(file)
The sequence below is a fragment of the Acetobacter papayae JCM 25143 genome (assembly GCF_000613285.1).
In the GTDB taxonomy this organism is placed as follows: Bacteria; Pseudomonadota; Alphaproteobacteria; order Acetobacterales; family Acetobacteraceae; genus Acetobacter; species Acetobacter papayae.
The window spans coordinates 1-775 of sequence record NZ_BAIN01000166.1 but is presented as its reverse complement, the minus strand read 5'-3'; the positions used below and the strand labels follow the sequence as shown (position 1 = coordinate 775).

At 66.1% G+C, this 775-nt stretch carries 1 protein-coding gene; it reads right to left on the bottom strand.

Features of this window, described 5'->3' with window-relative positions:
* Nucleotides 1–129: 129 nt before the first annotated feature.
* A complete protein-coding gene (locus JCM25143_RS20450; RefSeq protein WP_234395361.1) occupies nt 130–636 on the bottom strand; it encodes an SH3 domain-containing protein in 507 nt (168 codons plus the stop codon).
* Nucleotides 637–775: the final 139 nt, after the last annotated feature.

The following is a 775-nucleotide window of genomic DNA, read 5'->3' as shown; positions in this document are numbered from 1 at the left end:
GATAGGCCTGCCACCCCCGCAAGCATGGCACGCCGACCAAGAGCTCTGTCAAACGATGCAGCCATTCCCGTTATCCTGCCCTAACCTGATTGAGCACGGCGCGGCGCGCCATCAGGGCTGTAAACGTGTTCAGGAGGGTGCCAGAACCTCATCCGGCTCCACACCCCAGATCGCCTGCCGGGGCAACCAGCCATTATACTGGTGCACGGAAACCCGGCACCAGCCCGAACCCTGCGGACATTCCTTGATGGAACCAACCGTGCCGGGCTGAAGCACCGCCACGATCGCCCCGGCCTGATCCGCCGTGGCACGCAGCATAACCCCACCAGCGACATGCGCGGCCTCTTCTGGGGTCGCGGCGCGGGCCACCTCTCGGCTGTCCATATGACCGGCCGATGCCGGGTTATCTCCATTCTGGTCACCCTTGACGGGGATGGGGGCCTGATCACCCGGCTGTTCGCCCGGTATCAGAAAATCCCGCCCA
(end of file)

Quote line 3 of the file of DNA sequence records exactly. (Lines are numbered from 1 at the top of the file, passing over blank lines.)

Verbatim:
The window spans coordinates 1-775 of sequence record NZ_BAIN01000166.1 but is presented as its reverse complement, the minus strand read 5'-3'; the positions used below and the strand labels follow the sequence as shown (position 1 = coordinate 775).